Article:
I have checked with the suppliers and the latest ZWO ASI 120MM-S and ZWO ASI 120MC-S are compatible with the Raspberry Pi. They cost about £150. (The PiCamera costs £25. You can see why I made my decision.) Both these ZWO cameras give 1280X960 at 60fps which I would have though was enough resolution for most applications. The lens that comes with it is 150 degree, which doesn't quite give a view of the whole sky. If you have houses and trees round about, it might not make much difference though. You could adapt another lens for it.

I bought the monochrome ZWO imagining that it would be more sensitive. It is a better CCD than the colour one. There isn't any colour in a night sky anyway. However, if I was to buy a new camera now I probably would get the colour one, especially if it replaced my PiCamera, which takes images during the day too. (It takes fantasic sunsets and sunrises)

I haven't decided whether to make a new 'All Sky Camera' using the better ZWO ASI 120 yet. As a 'cloud or clear' camera the Picamera works just fine.

I would be interested to hear about your experience and results. If I, or anyone else here, can help just let us know.
I use an 11" reflector (Celestron CPC 1100) and a 3" refractor, (Sky-Watcher ST80) mounted on an equatorial wedge, housed in a 2.2m Pulsar observatory. I use a ZWO ASI 120MM, ZWO ASI1600MC and Canon 1300D for imaging.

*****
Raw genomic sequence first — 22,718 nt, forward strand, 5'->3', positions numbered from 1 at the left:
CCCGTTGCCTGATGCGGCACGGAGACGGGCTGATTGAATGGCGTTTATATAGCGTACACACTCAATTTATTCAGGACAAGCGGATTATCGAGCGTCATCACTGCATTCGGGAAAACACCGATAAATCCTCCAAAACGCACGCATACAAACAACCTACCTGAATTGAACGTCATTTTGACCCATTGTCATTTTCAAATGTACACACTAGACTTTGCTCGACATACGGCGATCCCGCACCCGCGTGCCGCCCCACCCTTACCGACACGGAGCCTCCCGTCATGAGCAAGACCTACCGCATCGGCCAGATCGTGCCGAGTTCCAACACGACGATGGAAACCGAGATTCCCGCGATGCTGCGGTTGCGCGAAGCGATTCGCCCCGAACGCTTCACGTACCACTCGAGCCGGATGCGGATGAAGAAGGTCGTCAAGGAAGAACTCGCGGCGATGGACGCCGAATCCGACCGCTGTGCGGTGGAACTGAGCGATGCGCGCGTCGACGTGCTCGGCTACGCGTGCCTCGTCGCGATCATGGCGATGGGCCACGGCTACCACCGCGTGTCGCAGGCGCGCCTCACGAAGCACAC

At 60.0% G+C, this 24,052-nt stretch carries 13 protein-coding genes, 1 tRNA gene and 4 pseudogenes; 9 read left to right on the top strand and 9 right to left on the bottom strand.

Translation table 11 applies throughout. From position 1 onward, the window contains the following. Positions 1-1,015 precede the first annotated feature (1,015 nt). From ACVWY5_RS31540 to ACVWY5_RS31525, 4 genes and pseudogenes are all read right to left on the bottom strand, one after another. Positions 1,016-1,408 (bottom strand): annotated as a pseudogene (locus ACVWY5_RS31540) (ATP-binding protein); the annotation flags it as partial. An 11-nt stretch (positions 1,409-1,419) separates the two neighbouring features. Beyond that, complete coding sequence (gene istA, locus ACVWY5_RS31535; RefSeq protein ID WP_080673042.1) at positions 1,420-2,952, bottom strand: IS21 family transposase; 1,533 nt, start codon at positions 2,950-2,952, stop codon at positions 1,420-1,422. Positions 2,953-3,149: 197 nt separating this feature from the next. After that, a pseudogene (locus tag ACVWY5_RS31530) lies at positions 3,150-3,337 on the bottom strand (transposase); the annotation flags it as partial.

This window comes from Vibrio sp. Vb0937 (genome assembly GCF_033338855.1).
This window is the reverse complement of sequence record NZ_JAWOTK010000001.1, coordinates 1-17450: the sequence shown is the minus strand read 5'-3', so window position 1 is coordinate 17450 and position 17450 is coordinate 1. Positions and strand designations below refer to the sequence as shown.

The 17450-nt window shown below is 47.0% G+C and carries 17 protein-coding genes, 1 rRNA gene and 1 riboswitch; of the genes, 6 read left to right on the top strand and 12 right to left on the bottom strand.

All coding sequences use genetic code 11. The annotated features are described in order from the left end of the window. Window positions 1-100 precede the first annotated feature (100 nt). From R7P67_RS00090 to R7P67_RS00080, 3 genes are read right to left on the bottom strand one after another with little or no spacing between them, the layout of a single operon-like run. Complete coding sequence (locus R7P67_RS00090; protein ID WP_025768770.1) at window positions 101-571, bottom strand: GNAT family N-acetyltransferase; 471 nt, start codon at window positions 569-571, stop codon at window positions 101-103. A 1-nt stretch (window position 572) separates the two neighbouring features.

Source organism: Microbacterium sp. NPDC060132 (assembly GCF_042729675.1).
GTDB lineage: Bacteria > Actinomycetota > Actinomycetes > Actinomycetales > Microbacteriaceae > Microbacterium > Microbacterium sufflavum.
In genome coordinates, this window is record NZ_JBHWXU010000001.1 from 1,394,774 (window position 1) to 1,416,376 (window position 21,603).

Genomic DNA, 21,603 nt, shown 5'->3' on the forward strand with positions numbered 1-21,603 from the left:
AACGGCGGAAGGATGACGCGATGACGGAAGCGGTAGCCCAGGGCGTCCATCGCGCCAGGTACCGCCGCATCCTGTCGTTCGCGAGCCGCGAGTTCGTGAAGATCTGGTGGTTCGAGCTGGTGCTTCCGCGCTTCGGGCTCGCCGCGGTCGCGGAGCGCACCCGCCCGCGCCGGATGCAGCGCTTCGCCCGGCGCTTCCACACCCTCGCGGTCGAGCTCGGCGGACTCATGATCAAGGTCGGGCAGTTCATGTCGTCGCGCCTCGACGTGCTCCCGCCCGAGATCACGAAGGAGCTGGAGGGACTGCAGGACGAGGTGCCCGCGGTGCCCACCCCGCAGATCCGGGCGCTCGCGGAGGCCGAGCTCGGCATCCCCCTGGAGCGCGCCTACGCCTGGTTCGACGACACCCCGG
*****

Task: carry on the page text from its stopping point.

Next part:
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Re: 'All Sky' Camera

Postby jfenton » Mon Jan 07, 2019 5:00 pm

Thanks. Yeah I'm keen on pursuing this project with the 120 MC-S I think to start with. It's a little more pricey, I know, but I think my use-case is a little bit different to yours. I'd like it as an observation tool, as I mostly have to work and live in the city, it leaves me little choice as an amateur astronomer, without great effort. But if I can set something like this up at my parents which records good quality images, then it could be really useful to me. It will also help for those times when I don't want to get cold! :D
It's great how technology has progressed in this area. It even seems like it could be possible to have the whole setup wireless. My Pi is a Wifi version. Apparently someone following the instructables guide I mentioned, has completed a setup with a 40W solar panel and a lead-acid battery. As long as I position it close enough to my parents house that it still receives a wifi signal, I can have the data sent to me in the city.
We'll see how it goes!
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Re: 'All Sky' Camera

Postby Aratus » Mon Jan 07, 2019 8:00 pm

I have an experimental solar power set up. I use a 100W panel. In the summer it can power a dozen raspberry pi computers, and more, but in winter the fractional amount of sunlight means that I only dare power one unit. I may be being over cautious, but I don't want any units to fail, and the batteries don't like being heavily discharged. You may find a 40W will work for one unit. Using a higher capacity battery may help keep things going through a cloudy spell.

Here is a nice sunset I took last summer.
Image
I use an 11" reflector (Celestron CPC 1100) and a 3" refractor, (Sky-Watcher ST80) mounted on an equatorial wedge, housed in a 2.2m Pulsar observatory. I use a ZWO ASI 120MM, ZWO ASI1600MC and Canon 1300D for imaging.